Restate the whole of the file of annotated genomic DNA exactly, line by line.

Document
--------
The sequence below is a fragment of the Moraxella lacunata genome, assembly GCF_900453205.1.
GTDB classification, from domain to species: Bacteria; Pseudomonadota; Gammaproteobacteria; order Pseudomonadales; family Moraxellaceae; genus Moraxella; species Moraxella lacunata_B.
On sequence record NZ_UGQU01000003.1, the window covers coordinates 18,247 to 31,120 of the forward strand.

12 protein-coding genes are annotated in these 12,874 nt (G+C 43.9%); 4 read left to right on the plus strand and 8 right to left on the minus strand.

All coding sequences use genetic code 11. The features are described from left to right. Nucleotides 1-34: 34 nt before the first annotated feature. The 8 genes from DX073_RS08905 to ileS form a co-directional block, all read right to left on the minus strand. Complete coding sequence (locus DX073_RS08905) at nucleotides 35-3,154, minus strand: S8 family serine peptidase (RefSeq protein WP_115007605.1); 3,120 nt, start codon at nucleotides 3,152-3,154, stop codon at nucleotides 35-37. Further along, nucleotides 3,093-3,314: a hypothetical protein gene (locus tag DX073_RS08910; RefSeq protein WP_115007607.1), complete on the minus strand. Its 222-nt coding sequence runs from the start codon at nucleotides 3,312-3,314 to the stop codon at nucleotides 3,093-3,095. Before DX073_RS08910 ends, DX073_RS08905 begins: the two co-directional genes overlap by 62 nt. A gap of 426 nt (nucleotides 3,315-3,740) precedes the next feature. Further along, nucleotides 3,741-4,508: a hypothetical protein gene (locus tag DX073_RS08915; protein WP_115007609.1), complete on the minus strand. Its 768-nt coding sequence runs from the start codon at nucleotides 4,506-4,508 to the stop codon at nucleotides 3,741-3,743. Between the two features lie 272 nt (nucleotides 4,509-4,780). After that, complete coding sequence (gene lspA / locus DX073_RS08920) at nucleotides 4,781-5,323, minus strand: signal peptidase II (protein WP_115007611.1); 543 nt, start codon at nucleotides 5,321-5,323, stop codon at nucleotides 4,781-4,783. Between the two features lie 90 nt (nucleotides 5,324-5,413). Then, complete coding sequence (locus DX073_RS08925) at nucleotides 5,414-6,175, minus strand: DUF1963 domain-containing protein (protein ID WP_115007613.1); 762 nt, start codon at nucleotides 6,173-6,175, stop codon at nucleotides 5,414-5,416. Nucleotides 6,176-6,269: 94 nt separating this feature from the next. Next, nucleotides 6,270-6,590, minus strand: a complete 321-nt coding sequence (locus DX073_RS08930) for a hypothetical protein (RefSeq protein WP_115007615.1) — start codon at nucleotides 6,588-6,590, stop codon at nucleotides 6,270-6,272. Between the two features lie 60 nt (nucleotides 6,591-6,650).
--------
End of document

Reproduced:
The sequence below is a fragment of the Moraxella lacunata genome, assembly GCF_900453205.1.
GTDB classification, from domain to species: Bacteria; Pseudomonadota; Gammaproteobacteria; order Pseudomonadales; family Moraxellaceae; genus Moraxella; species Moraxella lacunata_B.
On sequence record NZ_UGQU01000003.1, the window covers coordinates 18,247 to 31,120 of the forward strand.

12 protein-coding genes are annotated in these 12,874 nt (G+C 43.9%); 4 read left to right on the plus strand and 8 right to left on the minus strand.

All coding sequences use genetic code 11. The features are described from left to right. Nucleotides 1-34: 34 nt before the first annotated feature. The 8 genes from DX073_RS08905 to ileS form a co-directional block, all read right to left on the minus strand. Complete coding sequence (locus DX073_RS08905) at nucleotides 35-3,154, minus strand: S8 family serine peptidase (RefSeq protein WP_115007605.1); 3,120 nt, start codon at nucleotides 3,152-3,154, stop codon at nucleotides 35-37. Further along, nucleotides 3,093-3,314: a hypothetical protein gene (locus tag DX073_RS08910; RefSeq protein WP_115007607.1), complete on the minus strand. Its 222-nt coding sequence runs from the start codon at nucleotides 3,312-3,314 to the stop codon at nucleotides 3,093-3,095. Before DX073_RS08910 ends, DX073_RS08905 begins: the two co-directional genes overlap by 62 nt. A gap of 426 nt (nucleotides 3,315-3,740) precedes the next feature. Further along, nucleotides 3,741-4,508: a hypothetical protein gene (locus tag DX073_RS08915; protein WP_115007609.1), complete on the minus strand. Its 768-nt coding sequence runs from the start codon at nucleotides 4,506-4,508 to the stop codon at nucleotides 3,741-3,743. Between the two features lie 272 nt (nucleotides 4,509-4,780). After that, complete coding sequence (gene lspA / locus DX073_RS08920) at nucleotides 4,781-5,323, minus strand: signal peptidase II (protein WP_115007611.1); 543 nt, start codon at nucleotides 5,321-5,323, stop codon at nucleotides 4,781-4,783. Between the two features lie 90 nt (nucleotides 5,324-5,413). Then, complete coding sequence (locus DX073_RS08925) at nucleotides 5,414-6,175, minus strand: DUF1963 domain-containing protein (protein ID WP_115007613.1); 762 nt, start codon at nucleotides 6,173-6,175, stop codon at nucleotides 5,414-5,416. Nucleotides 6,176-6,269: 94 nt separating this feature from the next. Next, nucleotides 6,270-6,590, minus strand: a complete 321-nt coding sequence (locus DX073_RS08930) for a hypothetical protein (RefSeq protein WP_115007615.1) — start codon at nucleotides 6,588-6,590, stop codon at nucleotides 6,270-6,272. Between the two features lie 60 nt (nucleotides 6,591-6,650).